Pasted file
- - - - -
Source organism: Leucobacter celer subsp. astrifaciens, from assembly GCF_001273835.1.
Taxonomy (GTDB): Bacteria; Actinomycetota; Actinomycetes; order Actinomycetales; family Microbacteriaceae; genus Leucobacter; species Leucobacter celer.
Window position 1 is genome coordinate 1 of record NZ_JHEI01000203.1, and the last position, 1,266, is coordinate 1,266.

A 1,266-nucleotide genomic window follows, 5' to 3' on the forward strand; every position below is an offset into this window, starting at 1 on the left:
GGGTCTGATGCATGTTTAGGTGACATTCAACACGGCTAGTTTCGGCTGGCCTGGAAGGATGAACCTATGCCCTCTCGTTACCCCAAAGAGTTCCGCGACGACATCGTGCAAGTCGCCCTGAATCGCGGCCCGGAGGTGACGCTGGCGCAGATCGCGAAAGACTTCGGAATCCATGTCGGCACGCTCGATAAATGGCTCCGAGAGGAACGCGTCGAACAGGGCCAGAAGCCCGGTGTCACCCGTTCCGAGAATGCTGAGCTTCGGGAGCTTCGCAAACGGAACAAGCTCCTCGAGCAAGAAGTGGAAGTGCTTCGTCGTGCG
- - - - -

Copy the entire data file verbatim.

Source organism: Leucobacter celer subsp. astrifaciens, from assembly GCF_001273835.1.
Taxonomy (GTDB): Bacteria; Actinomycetota; Actinomycetes; order Actinomycetales; family Microbacteriaceae; genus Leucobacter; species Leucobacter celer.
Window position 1 is genome coordinate 1 of record NZ_JHEI01000203.1, and the last position, 1,266, is coordinate 1,266.

A 1,266-nucleotide genomic window follows, 5' to 3' on the forward strand; every position below is an offset into this window, starting at 1 on the left:
GGGTCTGATGCATGTTTAGGTGACATTCAACACGGCTAGTTTCGGCTGGCCTGGAAGGATGAACCTATGCCCTCTCGTTACCCCAAAGAGTTCCGCGACGACATCGTGCAAGTCGCCCTGAATCGCGGCCCGGAGGTGACGCTGGCGCAGATCGCGAAAGACTTCGGAATCCATGTCGGCACGCTCGATAAATGGCTCCGAGAGGAACGCGTCGAACAGGGCCAGAAGCCCGGTGTCACCCGTTCCGAGAATGCTGAGCTTCGGGAGCTTCGCAAACGGAACAAGCTCCTCGAGCAAGAAGTGGAAGTGCTTCGTCGTGCG